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A project to change long-term interpersonal patterns: post-group reflections

In a recent post - "A project to change long-term interpersonal patterns: at a residential group- I described a fairly classic example of the sort of tangle I can sometimes get into interpersonally (probably especially in group therapy environments), where others may see me as judgemental, a bit condescending, over-dominant and fairly invulnerable. Besides this being territory that I want personally to understand better and change, I hope that this kind of exploration can illuminate the tricky challenge of changing longterm patterns for others who are interested in this kind of work ... either as "general public" or as "psychotherapists".

A project to change long-term interpersonal patterns: background

I have just got back from a rather wonderful two week holiday in Kerala with my wife, Catero.  It was very special ... and one of the interesting spin-offs was the perspective one can get looking back at one's everyday life typically played out over 5,000 miles away.  I'm immensely lucky ... happily married, close to our children & grandchildren, healthy, blessed with precious friends, and committed to work that's a vocation more than a job.  Of course, old age, illness and death lie in wait for me and for those I love.  Of course this sunlit period of our lives is temporary.  And that can make it all the sweeter ... see, for example, Frias's study "Death reflection enhances gratitude".

Recent research: articles from winter journals

I read a lot of research.  When I find an article of particular interest I download it to my bibliographic database - Endnote - which currently contains over 21,600 abstracts.  I also regularly tweet about emerging research, so following me on Twitter, Facebook or Google+ (click on the relevant icon at the top of this web page) will keep you up to speed with what I'm finding interesting.  Additionally you can view this highlighted research by visiting Scoop.it (click on the "it!" icon at the top of this page).  At Scoop.it, I stream publications into five overlapping topic areas: Cognitive & General Psychotherapy, Depression, Compassion & Mindfulness, Positive Psychology and Healthy Living.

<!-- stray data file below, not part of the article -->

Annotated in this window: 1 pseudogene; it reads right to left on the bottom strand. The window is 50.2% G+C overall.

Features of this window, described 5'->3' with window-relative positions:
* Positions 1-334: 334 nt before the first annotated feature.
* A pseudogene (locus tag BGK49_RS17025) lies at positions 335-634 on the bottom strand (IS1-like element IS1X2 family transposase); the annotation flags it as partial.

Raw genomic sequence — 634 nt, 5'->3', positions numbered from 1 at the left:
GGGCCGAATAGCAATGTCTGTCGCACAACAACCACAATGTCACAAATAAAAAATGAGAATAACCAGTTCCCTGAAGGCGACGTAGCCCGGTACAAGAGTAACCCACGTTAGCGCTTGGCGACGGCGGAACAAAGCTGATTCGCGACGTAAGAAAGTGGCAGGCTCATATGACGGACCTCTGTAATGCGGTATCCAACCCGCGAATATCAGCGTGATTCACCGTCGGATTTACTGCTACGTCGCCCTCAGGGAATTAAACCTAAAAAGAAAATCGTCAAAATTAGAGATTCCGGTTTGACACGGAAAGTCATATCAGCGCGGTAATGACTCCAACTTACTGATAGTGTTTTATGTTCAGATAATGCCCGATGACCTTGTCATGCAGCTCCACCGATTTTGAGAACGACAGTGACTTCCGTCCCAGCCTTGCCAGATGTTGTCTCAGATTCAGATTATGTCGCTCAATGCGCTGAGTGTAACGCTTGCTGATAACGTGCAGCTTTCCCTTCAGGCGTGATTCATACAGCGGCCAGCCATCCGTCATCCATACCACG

A project to change longterm interpersonal patterns: finding a therapist



See too Nissen-Lie et al's "Patient and therapist perspectives on alliance development: Therapists' practice experiences as predictors" with its finding about the toxic effects on client rated therapeutic alliance produced by the "leaking" of unspoken critical therapist. 

"Humble warmth" "Therapist predictors of early patient-rated working alliance: A multilevel approach"

Pre-session 'meditation' on client strengths & resources.  Compassion work.

Work on compassion both for self and for others and its effects on self-esteem ... and note too the benefits of "saying turquoise" and other emotional intelligence aspects.

Practice-based evidence can complement evidence-based practice so very well

Yesterday I wrote a blog post "Routine Outcome Monitoring can really help therapists clarify where they need to try harder".  Today's post extends this extremely important point.  About twenty years ago Howard and colleagues (Howard, Moras, Brill, Martinovich, & Lutz, 1996) introduced a crucial new approach for improving our outcomes.  They wrote "Treatment-focused research is concerned with the establishment of the comparative efficacy and effectiveness of clinical interventions, aggregated over groups of patients.

Fascinatingly, therapists themselves vary considerably in their effectiveness

I wrote a post yesterday on the good, but largely stagnant, outcomes currently being achieved in psychotherapy.  In today's post I highlight the fascinating finding that psychotherapists themselves vary considerably in their effectiveness.  If we can help those with poorer outcomes to begin matching those with better, great gains are possible and the log jam in trying to improve psychotherapy's effectiveness can be eased.  In later posts I will argue that this improvement looks eminently achievable.

Psychotherapy (and psychotherapist) outcomes are good but largely stagnant

I have been asked to write a chapter on the importance of obtaining regular feedback on client progress in a book on psychotherapist self-practice & self-reflection.  This initial section (see below) of a draft of the chapter comments on the current state of psychotherapy itself:

(Note the ideas in this blog are explored in more detail in the chapter "Client feedback: an essential input to therapist reflection" in the forthcoming Haarhoff, B. and Thwaites, R. (2016) "Reflection in CBT: Increasing your effectiveness as a therapist, supervisor and trainer." London: SAGE Publications Ltd.)